A1: In addition to pain points, I think it’s also important to look at what makes the most sense for your business focus and resources. Who can you *really* serve? Don’t make a sale just to make a sale. #ContentChat

— Melanie Graham (@WriterGirlMel) February 14, 2022

YES!!! Too often, especially when a company is just starting out, they can try to be everything to everyone. But that just burns you out. It’s important to understand your sweet spot. #ContentChat

— Erika Heald | Content Marketing Consultant (@SFerika) February 14, 2022

Most business owners can effectively support three separate audience segments before getting too scattered.

Q1: In general, most biz owners can support 3 audience segments (aka different problems) before getting scattered #ContentChat

— Pamela Slim (@pamslim) February 14, 2022

This is such an important point.

When I onboard a new client and see they have 12 personas, I can readily anticipate they are having a hard time creating enough differentiated content to drive action and engagement. #ContentChat

— Erika Heald | Content Marketing Consultant (@SFerika) February 14, 2022

Q2: What mistakes do content marketing teams often make when defining their ideal customer personas or “avatars”?

Do not focus on demographics to define your ideal customer personas.

A2: Many marketing teams or biz owners focus on demographics first, which leads you nowhere when you try to create resonant content and valuable offers #ContentChat

— Pamela Slim (@pamslim) February 14, 2022

A2b @susanbaier often says if you are selling cars to “women aged 55,” there is no way to know uniformly what they want. I have a turquoise Mini Cooper — someone else may have a Suburban 🙂 #ContentChat

— Pamela Slim (@pamslim) February 14, 2022

So true!

I always laugh when I get the robo calls about my car or insurance…because I don’t drive and never have. #ContentChat

— Erika Heald | Content Marketing Consultant (@SFerika) February 14, 2022

I couldn’t agree with this more. Focusing on demographics can get us hung up on stereotypes or assumptions that are not necessarily data-based…and that’s not going to help your content at all. #ContentChat https://t.co/lPb23oYaZa

— Melanie Graham (@WriterGirlMel) February 14, 2022

And think about how you feel when you get a marketing message that assumes a bunch of things about you that simply aren’t true or relevant to your purchase decision-making? I play video games, but I’m not a guy, or ever going to buy a Tesla, for example.#ContentChat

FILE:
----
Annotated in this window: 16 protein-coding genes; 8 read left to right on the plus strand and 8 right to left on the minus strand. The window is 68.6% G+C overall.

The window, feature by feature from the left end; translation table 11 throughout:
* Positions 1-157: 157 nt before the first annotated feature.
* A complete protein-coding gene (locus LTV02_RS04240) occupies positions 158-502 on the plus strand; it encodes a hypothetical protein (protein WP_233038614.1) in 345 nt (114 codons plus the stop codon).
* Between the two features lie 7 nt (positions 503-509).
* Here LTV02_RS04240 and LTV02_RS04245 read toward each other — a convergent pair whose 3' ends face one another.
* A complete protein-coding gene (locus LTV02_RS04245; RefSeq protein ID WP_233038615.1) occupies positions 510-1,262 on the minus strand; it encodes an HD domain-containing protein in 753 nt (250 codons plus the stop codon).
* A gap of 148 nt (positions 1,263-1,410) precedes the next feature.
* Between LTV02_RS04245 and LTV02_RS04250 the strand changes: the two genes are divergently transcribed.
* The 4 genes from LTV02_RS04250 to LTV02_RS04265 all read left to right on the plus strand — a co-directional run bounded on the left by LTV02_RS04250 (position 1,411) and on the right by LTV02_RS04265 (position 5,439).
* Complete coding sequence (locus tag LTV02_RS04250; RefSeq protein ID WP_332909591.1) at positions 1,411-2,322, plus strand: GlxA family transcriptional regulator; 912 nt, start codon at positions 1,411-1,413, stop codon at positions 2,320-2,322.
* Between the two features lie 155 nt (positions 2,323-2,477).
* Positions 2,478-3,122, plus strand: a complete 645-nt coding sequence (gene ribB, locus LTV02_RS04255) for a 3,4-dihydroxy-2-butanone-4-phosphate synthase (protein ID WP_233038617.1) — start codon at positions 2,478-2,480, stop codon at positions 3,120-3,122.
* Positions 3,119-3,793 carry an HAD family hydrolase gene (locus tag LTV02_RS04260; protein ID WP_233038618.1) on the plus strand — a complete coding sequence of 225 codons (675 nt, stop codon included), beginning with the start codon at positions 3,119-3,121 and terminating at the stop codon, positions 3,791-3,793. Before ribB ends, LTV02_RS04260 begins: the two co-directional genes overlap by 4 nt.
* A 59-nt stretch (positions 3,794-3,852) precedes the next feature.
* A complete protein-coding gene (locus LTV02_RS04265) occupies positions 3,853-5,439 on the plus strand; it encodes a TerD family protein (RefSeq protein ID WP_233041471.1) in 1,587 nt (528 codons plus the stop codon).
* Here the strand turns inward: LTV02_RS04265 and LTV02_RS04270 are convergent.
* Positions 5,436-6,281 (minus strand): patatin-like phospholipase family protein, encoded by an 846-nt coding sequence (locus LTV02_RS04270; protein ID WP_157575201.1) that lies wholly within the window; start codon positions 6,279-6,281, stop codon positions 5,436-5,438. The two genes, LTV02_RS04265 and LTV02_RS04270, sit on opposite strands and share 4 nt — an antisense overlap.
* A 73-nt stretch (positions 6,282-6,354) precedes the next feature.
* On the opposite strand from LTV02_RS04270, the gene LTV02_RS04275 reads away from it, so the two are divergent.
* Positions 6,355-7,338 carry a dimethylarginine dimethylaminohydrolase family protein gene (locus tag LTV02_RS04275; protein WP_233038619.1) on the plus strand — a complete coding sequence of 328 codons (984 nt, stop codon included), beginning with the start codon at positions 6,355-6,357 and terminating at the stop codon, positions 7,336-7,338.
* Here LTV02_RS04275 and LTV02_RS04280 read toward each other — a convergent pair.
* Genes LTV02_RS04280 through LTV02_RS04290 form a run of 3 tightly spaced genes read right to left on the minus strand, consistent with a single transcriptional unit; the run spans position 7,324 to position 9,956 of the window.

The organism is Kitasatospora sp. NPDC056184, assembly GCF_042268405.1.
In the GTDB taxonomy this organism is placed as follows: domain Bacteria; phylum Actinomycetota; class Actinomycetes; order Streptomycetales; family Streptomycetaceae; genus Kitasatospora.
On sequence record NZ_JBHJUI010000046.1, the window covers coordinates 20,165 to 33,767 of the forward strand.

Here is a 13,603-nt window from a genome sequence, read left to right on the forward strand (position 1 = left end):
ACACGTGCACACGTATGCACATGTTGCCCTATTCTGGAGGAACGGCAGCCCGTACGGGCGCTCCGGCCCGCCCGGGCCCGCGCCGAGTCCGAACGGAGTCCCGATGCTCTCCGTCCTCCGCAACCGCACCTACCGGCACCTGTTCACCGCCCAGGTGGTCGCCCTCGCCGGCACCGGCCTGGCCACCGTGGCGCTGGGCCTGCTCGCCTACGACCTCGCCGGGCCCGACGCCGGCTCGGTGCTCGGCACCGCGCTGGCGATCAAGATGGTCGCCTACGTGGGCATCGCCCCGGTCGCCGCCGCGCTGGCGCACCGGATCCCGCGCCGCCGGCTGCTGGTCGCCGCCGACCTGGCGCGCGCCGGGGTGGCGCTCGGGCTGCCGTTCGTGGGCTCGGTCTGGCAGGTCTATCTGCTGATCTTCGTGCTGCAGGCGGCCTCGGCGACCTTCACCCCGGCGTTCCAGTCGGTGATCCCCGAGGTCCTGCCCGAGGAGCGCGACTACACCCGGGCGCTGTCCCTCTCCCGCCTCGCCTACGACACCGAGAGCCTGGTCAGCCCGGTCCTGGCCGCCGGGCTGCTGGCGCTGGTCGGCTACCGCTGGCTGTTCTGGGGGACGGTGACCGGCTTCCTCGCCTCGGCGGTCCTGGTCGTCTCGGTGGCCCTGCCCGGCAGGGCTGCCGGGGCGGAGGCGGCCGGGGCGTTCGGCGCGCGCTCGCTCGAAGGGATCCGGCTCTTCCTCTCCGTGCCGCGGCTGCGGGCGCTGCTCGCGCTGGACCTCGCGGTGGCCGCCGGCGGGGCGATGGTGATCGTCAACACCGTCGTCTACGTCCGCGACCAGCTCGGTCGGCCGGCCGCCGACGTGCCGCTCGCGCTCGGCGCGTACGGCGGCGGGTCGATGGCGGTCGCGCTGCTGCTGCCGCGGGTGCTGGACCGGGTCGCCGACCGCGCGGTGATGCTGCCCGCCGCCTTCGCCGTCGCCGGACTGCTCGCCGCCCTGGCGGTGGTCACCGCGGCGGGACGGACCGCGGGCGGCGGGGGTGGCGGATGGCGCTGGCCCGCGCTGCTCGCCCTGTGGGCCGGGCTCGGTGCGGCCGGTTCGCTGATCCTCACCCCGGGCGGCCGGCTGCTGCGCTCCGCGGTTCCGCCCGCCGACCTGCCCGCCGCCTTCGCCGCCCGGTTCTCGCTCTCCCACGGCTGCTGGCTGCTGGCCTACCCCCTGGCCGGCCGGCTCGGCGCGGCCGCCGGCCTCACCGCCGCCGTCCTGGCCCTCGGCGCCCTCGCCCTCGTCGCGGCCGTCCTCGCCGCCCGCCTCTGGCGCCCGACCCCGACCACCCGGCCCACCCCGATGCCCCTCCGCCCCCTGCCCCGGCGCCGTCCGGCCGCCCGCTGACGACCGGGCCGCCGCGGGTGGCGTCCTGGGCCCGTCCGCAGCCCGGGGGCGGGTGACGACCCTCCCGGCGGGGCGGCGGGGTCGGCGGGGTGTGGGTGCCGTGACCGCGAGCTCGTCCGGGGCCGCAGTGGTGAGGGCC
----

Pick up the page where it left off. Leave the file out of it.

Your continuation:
— Erika Heald | Content Marketing Consultant (@SFerika) February 14, 2022

I so agree! It just makes you feel like a number.

— Pamela Slim (@pamslim) February 14, 2022

A2: I agree with this so much! Instead of focusing on demographics, I think it helps way more to focus more on what your ideal customer prioritizes; their problems, buying behavior, lifestyle, and what they look for in a brand ~Julie #ContentChat https://t.co/4nrT0ApH0P

— Nimble (@Nimble) February 14, 2022

A2: I agree! I just wrote a post about this (note that I have a blog post for everything! It is how I think! 🙂 https://t.co/G4aS1ue4we #ContentChat https://t.co/hooQU0TgZO

— Pamela Slim (@pamslim) February 14, 2022

Stay limited with your number of personas and the information you track.

A2a: The most frequent issues I see with content marketing personas are:

1) Too many personas
2) Info that doesn’t affect content
3) Aspirational buyers#ContentChat https://t.co/fb8iZ9LZBC

— Erika Heald | Content Marketing Consultant (@SFerika) February 14, 2022

A2b:
When you have a half dozen or more personas you are talking to, you need a large budget and content team to reach them all. And it’s going to be difficult to meaningfully differentiate between them.#ContentChat

— Erika Heald | Content Marketing Consultant (@SFerika) February 14, 2022

A2c:
When you are creating personas for content marketing, you need to document where they go for information, what channels and content types they prefer, and whose opinions they trust.#ContentChat

— Erika Heald | Content Marketing Consultant (@SFerika) February 14, 2022

Be realistic about the value of your product/service and its ideal buyer.

A2d: